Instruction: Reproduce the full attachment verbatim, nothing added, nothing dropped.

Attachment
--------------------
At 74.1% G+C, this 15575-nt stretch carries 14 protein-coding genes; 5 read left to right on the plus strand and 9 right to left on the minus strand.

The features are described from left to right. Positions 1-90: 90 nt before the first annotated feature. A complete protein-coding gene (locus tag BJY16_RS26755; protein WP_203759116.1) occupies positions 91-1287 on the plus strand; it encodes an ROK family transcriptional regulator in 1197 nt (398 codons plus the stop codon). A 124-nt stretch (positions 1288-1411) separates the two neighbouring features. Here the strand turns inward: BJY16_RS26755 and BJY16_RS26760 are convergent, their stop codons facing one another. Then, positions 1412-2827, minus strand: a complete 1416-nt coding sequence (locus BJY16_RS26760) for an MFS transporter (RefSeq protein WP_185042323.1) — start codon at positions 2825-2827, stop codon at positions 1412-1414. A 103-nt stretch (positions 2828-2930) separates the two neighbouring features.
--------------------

At 74.1% G+C, this 15575-nt stretch carries 14 protein-coding genes; 5 read left to right on the plus strand and 9 right to left on the minus strand.

The features are described from left to right. Positions 1-90: 90 nt before the first annotated feature. A complete protein-coding gene (locus tag BJY16_RS26755; protein WP_203759116.1) occupies positions 91-1287 on the plus strand; it encodes an ROK family transcriptional regulator in 1197 nt (398 codons plus the stop codon). A 124-nt stretch (positions 1288-1411) separates the two neighbouring features. Here the strand turns inward: BJY16_RS26755 and BJY16_RS26760 are convergent, their stop codons facing one another. Then, positions 1412-2827, minus strand: a complete 1416-nt coding sequence (locus BJY16_RS26760) for an MFS transporter (RefSeq protein WP_185042323.1) — start codon at positions 2825-2827, stop codon at positions 1412-1414. A 103-nt stretch (positions 2828-2930) separates the two neighbouring features.